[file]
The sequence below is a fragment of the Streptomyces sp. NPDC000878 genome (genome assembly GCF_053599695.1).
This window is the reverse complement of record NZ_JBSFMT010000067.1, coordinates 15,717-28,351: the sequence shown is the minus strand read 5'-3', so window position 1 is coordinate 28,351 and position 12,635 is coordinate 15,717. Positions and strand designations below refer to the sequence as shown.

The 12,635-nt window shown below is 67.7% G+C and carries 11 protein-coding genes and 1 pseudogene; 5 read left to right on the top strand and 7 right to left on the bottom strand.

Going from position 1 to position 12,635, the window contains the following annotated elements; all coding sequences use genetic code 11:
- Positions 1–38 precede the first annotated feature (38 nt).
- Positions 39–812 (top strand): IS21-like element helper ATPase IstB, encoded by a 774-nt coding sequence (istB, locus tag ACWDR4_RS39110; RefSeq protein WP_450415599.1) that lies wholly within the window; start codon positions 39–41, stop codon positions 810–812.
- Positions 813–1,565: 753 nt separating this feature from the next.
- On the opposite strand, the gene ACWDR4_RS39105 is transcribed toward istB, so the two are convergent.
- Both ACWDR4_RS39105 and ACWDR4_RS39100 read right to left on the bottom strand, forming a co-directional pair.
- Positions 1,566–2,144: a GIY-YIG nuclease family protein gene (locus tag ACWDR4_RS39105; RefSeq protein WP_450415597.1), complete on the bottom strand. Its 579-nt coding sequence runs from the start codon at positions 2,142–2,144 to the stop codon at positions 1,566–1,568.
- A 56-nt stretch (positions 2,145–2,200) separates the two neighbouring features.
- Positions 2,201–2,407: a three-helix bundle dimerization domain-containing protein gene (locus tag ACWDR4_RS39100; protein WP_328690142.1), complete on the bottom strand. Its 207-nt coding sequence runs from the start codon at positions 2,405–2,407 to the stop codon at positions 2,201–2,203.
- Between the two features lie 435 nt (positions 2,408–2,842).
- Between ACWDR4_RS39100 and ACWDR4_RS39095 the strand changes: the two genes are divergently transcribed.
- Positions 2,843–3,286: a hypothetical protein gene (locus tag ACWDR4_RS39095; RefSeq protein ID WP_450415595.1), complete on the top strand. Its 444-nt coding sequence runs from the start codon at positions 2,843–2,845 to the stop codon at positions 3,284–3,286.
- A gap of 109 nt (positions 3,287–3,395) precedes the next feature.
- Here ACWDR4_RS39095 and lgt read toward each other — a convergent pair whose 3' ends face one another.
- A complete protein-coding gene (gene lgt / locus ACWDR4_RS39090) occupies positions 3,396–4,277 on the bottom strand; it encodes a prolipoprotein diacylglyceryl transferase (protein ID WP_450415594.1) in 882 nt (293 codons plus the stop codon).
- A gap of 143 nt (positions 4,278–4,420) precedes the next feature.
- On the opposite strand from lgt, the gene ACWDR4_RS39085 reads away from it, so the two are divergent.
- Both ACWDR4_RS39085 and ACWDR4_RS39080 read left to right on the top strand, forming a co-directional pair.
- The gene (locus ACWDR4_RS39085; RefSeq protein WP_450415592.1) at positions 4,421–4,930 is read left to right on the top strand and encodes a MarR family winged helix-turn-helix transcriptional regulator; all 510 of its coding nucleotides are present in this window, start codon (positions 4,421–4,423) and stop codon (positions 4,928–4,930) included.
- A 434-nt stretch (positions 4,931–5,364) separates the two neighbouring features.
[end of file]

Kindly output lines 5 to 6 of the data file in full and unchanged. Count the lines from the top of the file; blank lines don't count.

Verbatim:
- Positions 1–38 precede the first annotated feature (38 nt).
- Positions 39–812 (top strand): IS21-like element helper ATPase IstB, encoded by a 774-nt coding sequence (istB, locus tag ACWDR4_RS39110; RefSeq protein WP_450415599.1) that lies wholly within the window; start codon positions 39–41, stop codon positions 810–812.